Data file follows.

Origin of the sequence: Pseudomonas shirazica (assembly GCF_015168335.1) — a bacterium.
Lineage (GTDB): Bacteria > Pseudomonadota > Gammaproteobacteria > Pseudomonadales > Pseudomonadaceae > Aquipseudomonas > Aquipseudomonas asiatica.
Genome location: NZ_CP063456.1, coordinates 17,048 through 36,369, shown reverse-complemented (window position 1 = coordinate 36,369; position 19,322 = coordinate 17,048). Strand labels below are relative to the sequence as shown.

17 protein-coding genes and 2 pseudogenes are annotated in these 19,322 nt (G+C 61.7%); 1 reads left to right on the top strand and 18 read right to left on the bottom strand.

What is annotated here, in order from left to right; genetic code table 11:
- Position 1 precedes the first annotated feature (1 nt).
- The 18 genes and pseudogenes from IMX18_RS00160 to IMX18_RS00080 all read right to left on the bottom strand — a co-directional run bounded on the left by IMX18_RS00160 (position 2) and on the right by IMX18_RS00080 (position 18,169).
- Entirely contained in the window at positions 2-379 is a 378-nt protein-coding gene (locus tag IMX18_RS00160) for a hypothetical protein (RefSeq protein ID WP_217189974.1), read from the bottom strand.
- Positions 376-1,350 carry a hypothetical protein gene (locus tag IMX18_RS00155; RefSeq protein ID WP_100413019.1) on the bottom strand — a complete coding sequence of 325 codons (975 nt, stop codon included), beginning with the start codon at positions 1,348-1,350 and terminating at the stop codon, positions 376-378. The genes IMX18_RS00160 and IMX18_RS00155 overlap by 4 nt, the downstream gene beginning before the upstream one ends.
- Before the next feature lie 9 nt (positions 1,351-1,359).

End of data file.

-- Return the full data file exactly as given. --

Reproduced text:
Origin of the sequence: Pseudomonas shirazica (assembly GCF_015168335.1) — a bacterium.
Lineage (GTDB): Bacteria > Pseudomonadota > Gammaproteobacteria > Pseudomonadales > Pseudomonadaceae > Aquipseudomonas > Aquipseudomonas asiatica.
Genome location: NZ_CP063456.1, coordinates 17,048 through 36,369, shown reverse-complemented (window position 1 = coordinate 36,369; position 19,322 = coordinate 17,048). Strand labels below are relative to the sequence as shown.

17 protein-coding genes and 2 pseudogenes are annotated in these 19,322 nt (G+C 61.7%); 1 reads left to right on the top strand and 18 read right to left on the bottom strand.

What is annotated here, in order from left to right; genetic code table 11:
- Position 1 precedes the first annotated feature (1 nt).
- The 18 genes and pseudogenes from IMX18_RS00160 to IMX18_RS00080 all read right to left on the bottom strand — a co-directional run bounded on the left by IMX18_RS00160 (position 2) and on the right by IMX18_RS00080 (position 18,169).
- Entirely contained in the window at positions 2-379 is a 378-nt protein-coding gene (locus tag IMX18_RS00160) for a hypothetical protein (RefSeq protein ID WP_217189974.1), read from the bottom strand.
- Positions 376-1,350 carry a hypothetical protein gene (locus tag IMX18_RS00155; RefSeq protein ID WP_100413019.1) on the bottom strand — a complete coding sequence of 325 codons (975 nt, stop codon included), beginning with the start codon at positions 1,348-1,350 and terminating at the stop codon, positions 376-378. The genes IMX18_RS00160 and IMX18_RS00155 overlap by 4 nt, the downstream gene beginning before the upstream one ends.
- Before the next feature lie 9 nt (positions 1,351-1,359).